Take your sewing needle and thread at least 18 inches of thread and tie a knot in the end. Leave your shirt folded in half. Now you are going to just simply weave your needle in an out following your line making sure you go through both sides of the shirt. I usually start at the inner "v", I find it makes gathering the material easier in the end. Tug a little as you go, it makes it easier to gather once you get to the end. Once you have gotten your thread from one end to the other simply hold the tee shirt and pull on the thread so that it gathers up nice and tight. Don't worry about tying off the end we are just going to snip the extra thread off after we get our first rubber band in place. Keep tugging until your material is gathered up nice and tight. But be careful! If you tug to hard you will snap your thread and then you will have to start this step over.
Step 3: Using Rubber Bands to Secure Your Pattern
Now that you have gotten your thread nice and tight it's time to use rubber bands to hold your pattern shape. Once your rubber band is in place you can snip off the rest of your sewing thread. We will easily remove it when we rinse out later. I usually only put one, but you can gather up the bottom of the shirt and tie rubber bands equal distances down the rest of the shirt if you like but I usually don't.
Step 4: Dying Your Shirt
Now the fun begins!
The first and most important step in the dying of your shirt here is deciding what colors to put where. Once you have decided what color you are using for the heart I would then choose the darkest of the colors you have left for the first step. Take your darkest color and saturate the line UNDER the rubber band. Don't worry to much if some gets into the space meant for the heart, I promise it will be OK. Next take your "heart" color and saturate your heart. I used yellow for my heart. Now you can do whatever you want to the rest of the shirt. I chose to just do alternating lines of the 3 colors I was using. Now carefully flip your project over. You now want to repeat this process coordinating the colors that you did for the first side. So do your dark color at your rubber band line, then your heart, and follow along with coloring the rest of the shirt as you did before.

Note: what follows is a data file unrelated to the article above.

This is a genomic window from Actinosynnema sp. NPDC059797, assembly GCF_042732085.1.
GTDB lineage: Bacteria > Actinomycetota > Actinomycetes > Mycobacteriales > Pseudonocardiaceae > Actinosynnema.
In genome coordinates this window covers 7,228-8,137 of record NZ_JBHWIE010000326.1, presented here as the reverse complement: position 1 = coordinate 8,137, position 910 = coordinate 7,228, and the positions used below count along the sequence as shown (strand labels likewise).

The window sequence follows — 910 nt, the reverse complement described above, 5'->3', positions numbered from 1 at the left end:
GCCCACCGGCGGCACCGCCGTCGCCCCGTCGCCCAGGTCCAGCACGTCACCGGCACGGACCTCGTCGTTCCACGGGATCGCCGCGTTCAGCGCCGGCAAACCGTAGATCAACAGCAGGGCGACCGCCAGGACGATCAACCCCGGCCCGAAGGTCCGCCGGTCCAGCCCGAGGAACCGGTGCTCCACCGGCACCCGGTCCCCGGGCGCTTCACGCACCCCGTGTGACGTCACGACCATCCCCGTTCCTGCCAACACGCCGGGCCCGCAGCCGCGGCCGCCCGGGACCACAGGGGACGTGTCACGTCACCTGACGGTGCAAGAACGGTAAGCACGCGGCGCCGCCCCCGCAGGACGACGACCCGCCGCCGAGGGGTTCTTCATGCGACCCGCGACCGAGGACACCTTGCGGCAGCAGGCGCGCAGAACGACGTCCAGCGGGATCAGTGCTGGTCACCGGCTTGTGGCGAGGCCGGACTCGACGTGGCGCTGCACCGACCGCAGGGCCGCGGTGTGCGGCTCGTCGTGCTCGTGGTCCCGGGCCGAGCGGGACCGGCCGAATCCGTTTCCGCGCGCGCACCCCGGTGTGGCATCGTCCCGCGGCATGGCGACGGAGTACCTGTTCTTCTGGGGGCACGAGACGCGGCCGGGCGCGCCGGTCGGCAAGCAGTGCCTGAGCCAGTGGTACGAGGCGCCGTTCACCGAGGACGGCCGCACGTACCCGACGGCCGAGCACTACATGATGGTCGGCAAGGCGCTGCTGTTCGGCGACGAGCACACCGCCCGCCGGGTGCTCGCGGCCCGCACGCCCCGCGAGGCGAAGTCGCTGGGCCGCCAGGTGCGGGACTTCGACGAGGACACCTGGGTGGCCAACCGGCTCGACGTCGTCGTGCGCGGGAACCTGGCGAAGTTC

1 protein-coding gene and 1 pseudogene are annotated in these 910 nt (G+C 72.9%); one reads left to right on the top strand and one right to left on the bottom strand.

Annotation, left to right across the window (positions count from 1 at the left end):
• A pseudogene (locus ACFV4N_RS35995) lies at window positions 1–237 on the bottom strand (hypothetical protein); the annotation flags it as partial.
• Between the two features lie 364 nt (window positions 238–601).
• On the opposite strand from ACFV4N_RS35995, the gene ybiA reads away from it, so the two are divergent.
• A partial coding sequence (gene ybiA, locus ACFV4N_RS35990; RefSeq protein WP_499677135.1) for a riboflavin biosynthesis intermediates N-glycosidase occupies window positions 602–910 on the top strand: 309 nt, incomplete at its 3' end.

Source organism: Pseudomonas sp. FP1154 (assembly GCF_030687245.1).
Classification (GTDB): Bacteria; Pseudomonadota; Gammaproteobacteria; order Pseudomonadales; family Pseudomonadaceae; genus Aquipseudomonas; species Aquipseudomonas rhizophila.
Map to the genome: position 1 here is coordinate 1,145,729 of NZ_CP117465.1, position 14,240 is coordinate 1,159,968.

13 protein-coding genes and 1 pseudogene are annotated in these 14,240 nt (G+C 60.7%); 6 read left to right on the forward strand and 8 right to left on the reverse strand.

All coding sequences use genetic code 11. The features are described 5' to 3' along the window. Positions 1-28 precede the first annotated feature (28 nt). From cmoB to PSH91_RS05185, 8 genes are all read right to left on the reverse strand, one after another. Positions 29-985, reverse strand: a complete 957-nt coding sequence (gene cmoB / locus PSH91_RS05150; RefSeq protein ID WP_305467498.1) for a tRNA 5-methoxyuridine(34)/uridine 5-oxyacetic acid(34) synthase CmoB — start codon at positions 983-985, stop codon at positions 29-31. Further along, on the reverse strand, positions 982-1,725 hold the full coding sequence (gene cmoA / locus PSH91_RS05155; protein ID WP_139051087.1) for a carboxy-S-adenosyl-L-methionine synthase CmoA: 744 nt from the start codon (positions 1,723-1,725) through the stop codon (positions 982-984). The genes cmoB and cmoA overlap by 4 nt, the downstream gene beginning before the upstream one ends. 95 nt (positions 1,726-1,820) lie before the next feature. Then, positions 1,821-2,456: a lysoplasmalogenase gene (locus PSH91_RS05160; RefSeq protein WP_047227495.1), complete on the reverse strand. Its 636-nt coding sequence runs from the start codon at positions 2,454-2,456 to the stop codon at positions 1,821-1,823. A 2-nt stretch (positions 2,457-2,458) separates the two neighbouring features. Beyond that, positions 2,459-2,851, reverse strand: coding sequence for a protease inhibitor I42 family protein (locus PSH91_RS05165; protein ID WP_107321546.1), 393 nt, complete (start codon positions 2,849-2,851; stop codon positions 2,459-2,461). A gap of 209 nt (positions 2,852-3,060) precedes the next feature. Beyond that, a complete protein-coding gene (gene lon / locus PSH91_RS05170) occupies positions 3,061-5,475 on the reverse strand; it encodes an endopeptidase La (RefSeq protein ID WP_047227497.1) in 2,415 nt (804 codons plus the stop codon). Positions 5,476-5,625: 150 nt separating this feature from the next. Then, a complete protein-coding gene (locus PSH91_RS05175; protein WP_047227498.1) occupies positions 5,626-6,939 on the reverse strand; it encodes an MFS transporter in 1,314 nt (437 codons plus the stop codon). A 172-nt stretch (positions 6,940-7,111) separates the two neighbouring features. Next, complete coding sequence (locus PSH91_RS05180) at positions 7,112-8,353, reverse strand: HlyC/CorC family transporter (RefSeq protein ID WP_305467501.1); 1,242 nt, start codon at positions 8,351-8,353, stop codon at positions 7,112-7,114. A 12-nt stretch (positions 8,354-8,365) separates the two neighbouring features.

Step 5: Wrapping Up Our Work of Art...and Waiting.
Now that you have dyed your tee you want to keep it wet. I simply lay a large piece of saran wrap on my table ( I know, I know easier said than done) and lay my project on top. Be very careful that no parts of the shirt touch each other, you don't want color to transfer and mess up your hard work. Now carefully wrap your tee with the saran wrap. I usually need a couple of pieces to make this happen. Saran wrap and I are not friends. Now place your tee somewhere safe for at least 12 hours.
Step 6: The Wash Out and the Reveal!!!!!!!!!!!!!
OK so you have patiently waited over night for the magic to happen and you are ready to reveal your piece of beauty. I simply unwrap my piece, carefully remove the rubber bands and pull out the string. I rinse as much dye out of my shirts as I can by running water in the kitchen sink and wringing my shirt out. Do this for a little bit. It doesn't need to run clear, but it makes the washout a lot easier especially if you are washing out multiple pieces at one time like I normally do. Now I just toss my shirt in the wash, do a normal wash on cold. I toss everything in the drier after, but I have been known to hang them all out on the line to dry when the weather is nice. The visual is awesome! Hope you enjoyed my very wordy tutorial. Please feel free to ask any and all questions and I will do my best to answer them!